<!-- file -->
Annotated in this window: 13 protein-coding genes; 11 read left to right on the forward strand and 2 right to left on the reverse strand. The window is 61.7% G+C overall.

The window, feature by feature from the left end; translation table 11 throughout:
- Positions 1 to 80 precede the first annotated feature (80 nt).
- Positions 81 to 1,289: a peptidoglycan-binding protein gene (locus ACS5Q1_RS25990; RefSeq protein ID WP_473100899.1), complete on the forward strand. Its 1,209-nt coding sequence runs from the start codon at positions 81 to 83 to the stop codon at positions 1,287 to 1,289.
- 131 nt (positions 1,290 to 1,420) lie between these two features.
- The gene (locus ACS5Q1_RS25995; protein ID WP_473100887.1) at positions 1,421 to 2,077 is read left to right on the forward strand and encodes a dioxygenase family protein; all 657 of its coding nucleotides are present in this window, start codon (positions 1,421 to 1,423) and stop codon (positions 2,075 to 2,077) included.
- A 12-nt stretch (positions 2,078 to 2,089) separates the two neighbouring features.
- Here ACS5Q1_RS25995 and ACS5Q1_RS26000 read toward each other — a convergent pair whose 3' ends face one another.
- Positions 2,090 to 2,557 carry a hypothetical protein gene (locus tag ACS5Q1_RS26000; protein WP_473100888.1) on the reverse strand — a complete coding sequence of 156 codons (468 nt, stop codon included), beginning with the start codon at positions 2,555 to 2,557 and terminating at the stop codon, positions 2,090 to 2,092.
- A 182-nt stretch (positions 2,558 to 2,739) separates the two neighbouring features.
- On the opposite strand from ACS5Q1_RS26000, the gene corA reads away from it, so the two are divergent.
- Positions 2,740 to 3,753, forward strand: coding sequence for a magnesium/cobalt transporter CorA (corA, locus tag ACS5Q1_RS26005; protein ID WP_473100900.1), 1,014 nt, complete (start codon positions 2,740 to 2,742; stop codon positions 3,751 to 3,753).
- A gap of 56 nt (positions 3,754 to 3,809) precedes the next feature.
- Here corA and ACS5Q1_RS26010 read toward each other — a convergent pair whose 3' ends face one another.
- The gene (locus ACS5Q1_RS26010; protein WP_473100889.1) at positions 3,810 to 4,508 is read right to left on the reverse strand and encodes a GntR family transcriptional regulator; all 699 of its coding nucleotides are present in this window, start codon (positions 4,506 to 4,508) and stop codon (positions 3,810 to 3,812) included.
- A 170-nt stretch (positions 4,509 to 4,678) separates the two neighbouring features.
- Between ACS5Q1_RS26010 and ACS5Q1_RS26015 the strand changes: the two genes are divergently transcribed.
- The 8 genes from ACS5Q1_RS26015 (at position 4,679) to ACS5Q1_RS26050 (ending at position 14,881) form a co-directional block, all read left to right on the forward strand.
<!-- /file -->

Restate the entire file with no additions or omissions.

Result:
Annotated in this window: 13 protein-coding genes; 11 read left to right on the forward strand and 2 right to left on the reverse strand. The window is 61.7% G+C overall.

The window, feature by feature from the left end; translation table 11 throughout:
- Positions 1 to 80 precede the first annotated feature (80 nt).
- Positions 81 to 1,289: a peptidoglycan-binding protein gene (locus ACS5Q1_RS25990; RefSeq protein ID WP_473100899.1), complete on the forward strand. Its 1,209-nt coding sequence runs from the start codon at positions 81 to 83 to the stop codon at positions 1,287 to 1,289.
- 131 nt (positions 1,290 to 1,420) lie between these two features.
- The gene (locus ACS5Q1_RS25995; protein ID WP_473100887.1) at positions 1,421 to 2,077 is read left to right on the forward strand and encodes a dioxygenase family protein; all 657 of its coding nucleotides are present in this window, start codon (positions 1,421 to 1,423) and stop codon (positions 2,075 to 2,077) included.
- A 12-nt stretch (positions 2,078 to 2,089) separates the two neighbouring features.
- Here ACS5Q1_RS25995 and ACS5Q1_RS26000 read toward each other — a convergent pair whose 3' ends face one another.
- Positions 2,090 to 2,557 carry a hypothetical protein gene (locus tag ACS5Q1_RS26000; protein WP_473100888.1) on the reverse strand — a complete coding sequence of 156 codons (468 nt, stop codon included), beginning with the start codon at positions 2,555 to 2,557 and terminating at the stop codon, positions 2,090 to 2,092.
- A 182-nt stretch (positions 2,558 to 2,739) separates the two neighbouring features.
- On the opposite strand from ACS5Q1_RS26000, the gene corA reads away from it, so the two are divergent.
- Positions 2,740 to 3,753, forward strand: coding sequence for a magnesium/cobalt transporter CorA (corA, locus tag ACS5Q1_RS26005; protein ID WP_473100900.1), 1,014 nt, complete (start codon positions 2,740 to 2,742; stop codon positions 3,751 to 3,753).
- A gap of 56 nt (positions 3,754 to 3,809) precedes the next feature.
- Here corA and ACS5Q1_RS26010 read toward each other — a convergent pair whose 3' ends face one another.
- The gene (locus ACS5Q1_RS26010; protein WP_473100889.1) at positions 3,810 to 4,508 is read right to left on the reverse strand and encodes a GntR family transcriptional regulator; all 699 of its coding nucleotides are present in this window, start codon (positions 4,506 to 4,508) and stop codon (positions 3,810 to 3,812) included.
- A 170-nt stretch (positions 4,509 to 4,678) separates the two neighbouring features.
- Between ACS5Q1_RS26010 and ACS5Q1_RS26015 the strand changes: the two genes are divergently transcribed.
- The 8 genes from ACS5Q1_RS26015 (at position 4,679) to ACS5Q1_RS26050 (ending at position 14,881) form a co-directional block, all read left to right on the forward strand.